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Flow regime change alters shredder identity but not leaf litter decomposition in headwater streams affected by severe, permanent drying

Carey, N., Chester, E.T. and Robson, B.J. (2021) Flow regime change alters shredder identity but not leaf litter decomposition in headwater streams affected by severe, permanent drying. Freshwater Biology . Early View.

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Climate change is altering hydrologic regimes globally. In the Mediterranean climate region of south-western Australia (SWA), climate drying has caused many perennial streams to switch to intermittent flow regimes. Shifts in flow regime are expected to alter physical and biological processes in streams, including litter decomposition, which is the basis of detrital food webs.

Decomposition of jarrah (Eucalyptus marginata) leaves and associated macroinvertebrates, were measured over 320 days in 2018–19 using leaf bags in four headwater streams in SWA. Two streams retained perennial reaches and two were formerly perennial streams that are now intermittent. Pre-planned comparisons that formed a partial multiple before–after, control–impact design were used to compare the results to an experiment conducted in 1982–83 in some of the same streams when all were perennially flowing. Both experiments used coarse and fine-mesh bags containing 10 g of dry leaves.

In one perennial stream, coarse bags lost more weight than fine bags at the last sampling time only, when shredding caddisflies arrived on the leaf bags. In the other perennial stream, leaf-mining chironomids entered fine-mesh bags and accelerated decomposition so that they lost more weight than the coarse-mesh bags. There was no difference in weight loss between fine and coarse-mesh leaf bags in the two intermittent streams.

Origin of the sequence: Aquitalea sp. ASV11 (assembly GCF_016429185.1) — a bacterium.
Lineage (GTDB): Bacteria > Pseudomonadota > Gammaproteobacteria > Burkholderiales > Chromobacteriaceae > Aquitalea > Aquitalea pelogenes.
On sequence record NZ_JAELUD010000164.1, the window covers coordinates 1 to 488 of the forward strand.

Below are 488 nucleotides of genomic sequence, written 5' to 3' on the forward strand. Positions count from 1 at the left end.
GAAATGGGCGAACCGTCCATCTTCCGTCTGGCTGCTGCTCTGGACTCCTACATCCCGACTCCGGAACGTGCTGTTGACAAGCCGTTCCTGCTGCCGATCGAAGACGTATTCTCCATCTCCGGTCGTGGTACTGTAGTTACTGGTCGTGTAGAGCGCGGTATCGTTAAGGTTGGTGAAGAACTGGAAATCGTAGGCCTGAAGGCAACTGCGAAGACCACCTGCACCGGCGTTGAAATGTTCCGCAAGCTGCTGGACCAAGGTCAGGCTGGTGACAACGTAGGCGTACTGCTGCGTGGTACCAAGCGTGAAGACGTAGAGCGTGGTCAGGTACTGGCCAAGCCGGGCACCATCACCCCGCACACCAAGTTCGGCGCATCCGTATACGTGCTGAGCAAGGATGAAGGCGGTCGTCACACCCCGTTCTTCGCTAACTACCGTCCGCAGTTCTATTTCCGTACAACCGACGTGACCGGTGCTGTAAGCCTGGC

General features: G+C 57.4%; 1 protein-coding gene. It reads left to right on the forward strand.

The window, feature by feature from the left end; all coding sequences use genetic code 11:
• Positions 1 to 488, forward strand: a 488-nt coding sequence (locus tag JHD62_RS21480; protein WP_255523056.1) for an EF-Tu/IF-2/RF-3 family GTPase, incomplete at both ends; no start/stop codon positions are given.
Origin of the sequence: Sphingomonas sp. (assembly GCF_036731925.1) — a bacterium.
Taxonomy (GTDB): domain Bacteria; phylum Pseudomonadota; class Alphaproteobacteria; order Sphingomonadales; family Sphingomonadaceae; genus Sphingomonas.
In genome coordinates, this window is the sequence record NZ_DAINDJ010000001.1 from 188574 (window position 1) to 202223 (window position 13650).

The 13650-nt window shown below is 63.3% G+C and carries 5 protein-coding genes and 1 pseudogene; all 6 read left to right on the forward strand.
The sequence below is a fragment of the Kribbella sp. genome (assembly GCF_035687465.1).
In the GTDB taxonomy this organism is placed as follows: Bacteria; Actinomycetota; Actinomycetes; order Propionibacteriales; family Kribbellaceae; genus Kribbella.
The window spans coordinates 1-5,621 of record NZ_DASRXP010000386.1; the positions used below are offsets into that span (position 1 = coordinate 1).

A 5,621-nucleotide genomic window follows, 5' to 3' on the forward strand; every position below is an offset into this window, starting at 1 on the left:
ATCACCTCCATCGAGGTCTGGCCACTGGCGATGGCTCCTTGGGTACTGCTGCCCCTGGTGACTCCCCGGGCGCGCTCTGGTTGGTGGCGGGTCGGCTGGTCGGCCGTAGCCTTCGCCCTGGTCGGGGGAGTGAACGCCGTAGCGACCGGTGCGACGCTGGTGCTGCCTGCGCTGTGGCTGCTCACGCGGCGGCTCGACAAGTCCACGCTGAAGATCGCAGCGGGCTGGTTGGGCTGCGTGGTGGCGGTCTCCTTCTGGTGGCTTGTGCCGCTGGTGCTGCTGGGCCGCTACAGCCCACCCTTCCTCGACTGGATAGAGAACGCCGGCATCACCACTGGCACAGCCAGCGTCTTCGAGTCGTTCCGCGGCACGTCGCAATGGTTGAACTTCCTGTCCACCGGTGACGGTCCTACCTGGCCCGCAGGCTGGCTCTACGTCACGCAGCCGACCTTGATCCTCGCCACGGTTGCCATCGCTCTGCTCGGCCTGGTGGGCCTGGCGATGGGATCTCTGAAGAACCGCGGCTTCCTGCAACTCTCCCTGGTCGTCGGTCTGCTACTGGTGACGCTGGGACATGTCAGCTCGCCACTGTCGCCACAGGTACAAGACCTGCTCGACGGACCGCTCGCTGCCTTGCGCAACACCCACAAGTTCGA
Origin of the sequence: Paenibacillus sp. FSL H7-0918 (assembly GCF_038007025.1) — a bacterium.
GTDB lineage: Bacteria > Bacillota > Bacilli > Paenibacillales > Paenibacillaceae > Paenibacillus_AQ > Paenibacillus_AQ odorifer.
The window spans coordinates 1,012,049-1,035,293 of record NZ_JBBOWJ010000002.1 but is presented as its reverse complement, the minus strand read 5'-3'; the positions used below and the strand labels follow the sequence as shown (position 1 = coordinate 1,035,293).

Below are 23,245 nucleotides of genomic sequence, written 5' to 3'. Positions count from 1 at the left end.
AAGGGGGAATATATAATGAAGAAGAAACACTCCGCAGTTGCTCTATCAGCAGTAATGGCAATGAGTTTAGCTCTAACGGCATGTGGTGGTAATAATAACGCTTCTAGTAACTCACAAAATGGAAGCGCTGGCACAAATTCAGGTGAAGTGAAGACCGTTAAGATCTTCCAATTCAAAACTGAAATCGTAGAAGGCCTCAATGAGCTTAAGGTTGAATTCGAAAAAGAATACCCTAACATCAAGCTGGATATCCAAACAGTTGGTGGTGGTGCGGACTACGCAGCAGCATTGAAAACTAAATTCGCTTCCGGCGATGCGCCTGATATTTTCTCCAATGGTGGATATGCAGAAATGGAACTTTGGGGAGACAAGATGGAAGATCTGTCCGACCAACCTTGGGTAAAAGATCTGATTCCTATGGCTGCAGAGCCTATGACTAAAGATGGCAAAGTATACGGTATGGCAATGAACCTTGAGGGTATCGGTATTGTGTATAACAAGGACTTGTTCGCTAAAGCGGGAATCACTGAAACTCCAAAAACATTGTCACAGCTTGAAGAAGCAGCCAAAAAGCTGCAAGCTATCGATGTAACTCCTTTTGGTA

In 2018–19, decomposition was slower in dry reaches of intermittent streams than in perennial reaches. Leaf weight loss increased with the resumption of flow in intermittent streams, so that by the end of the experiment, similar amounts of leaf weight had been lost in intermittent and perennial reaches. Thus, although the temporal pattern of decomposition differed between intermittent and perennial reaches, after 320 days, they had reached a similar endpoint.

Over similar experimental duration, mean leaf weight remaining in perennial reaches at the end of the experiment did not differ between the 1982–83 study and 2018–19, showing that leaf decomposition had not changed in reaches that retained perennial flow. As mean leaf weight remaining also did not differ between intermittent and perennial streams in 2018–19, leaf decomposition was robust to flow regime change. However, since 1982–83, these streams have lost populations of shredding caddisflies and stoneflies, which were replaced by other shredders (e.g. leaf mining chironomids Stenochironomus sp.), showing that there was some redundancy amongst shredder species.

As climate change progresses, drying flow regimes will become commonplace in Mediterranean (and other) climate regions globally. This study indicates that litter decomposition may be maintained as streams transition to intermittency although shredder species may change. However, the impact of shredding species on leaf decomposition varies amongst studies, so effects of the loss of shredder species sensitive to drying may also vary, and in some cases their loss may substantially alter ecosystem processes.

Item Type: Journal Article
Murdoch Affiliation(s): Centre for Sustainable Aquatic Ecosystems
Harry Butler Institute
Publisher: Blackwell Publishing Ltd
Copyright: © 2021 John Wiley & Sons Ltd.
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